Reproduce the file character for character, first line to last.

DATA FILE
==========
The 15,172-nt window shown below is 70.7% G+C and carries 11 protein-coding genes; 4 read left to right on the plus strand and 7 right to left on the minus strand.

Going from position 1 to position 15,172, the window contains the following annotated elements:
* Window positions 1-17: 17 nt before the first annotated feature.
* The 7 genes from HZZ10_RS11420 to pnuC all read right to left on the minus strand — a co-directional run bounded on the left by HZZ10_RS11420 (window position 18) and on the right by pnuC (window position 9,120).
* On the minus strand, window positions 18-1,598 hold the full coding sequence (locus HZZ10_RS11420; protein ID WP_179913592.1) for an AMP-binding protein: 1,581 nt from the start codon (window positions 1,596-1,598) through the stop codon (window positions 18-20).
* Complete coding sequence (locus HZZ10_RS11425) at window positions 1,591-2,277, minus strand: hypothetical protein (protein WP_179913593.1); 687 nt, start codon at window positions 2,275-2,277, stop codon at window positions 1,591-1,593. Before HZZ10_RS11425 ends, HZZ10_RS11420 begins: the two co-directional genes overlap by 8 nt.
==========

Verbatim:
The 15,172-nt window shown below is 70.7% G+C and carries 11 protein-coding genes; 4 read left to right on the plus strand and 7 right to left on the minus strand.

Going from position 1 to position 15,172, the window contains the following annotated elements:
* Window positions 1-17: 17 nt before the first annotated feature.
* The 7 genes from HZZ10_RS11420 to pnuC all read right to left on the minus strand — a co-directional run bounded on the left by HZZ10_RS11420 (window position 18) and on the right by pnuC (window position 9,120).
* On the minus strand, window positions 18-1,598 hold the full coding sequence (locus HZZ10_RS11420; protein ID WP_179913592.1) for an AMP-binding protein: 1,581 nt from the start codon (window positions 1,596-1,598) through the stop codon (window positions 18-20).
* Complete coding sequence (locus HZZ10_RS11425) at window positions 1,591-2,277, minus strand: hypothetical protein (protein WP_179913593.1); 687 nt, start codon at window positions 2,275-2,277, stop codon at window positions 1,591-1,593. Before HZZ10_RS11425 ends, HZZ10_RS11420 begins: the two co-directional genes overlap by 8 nt.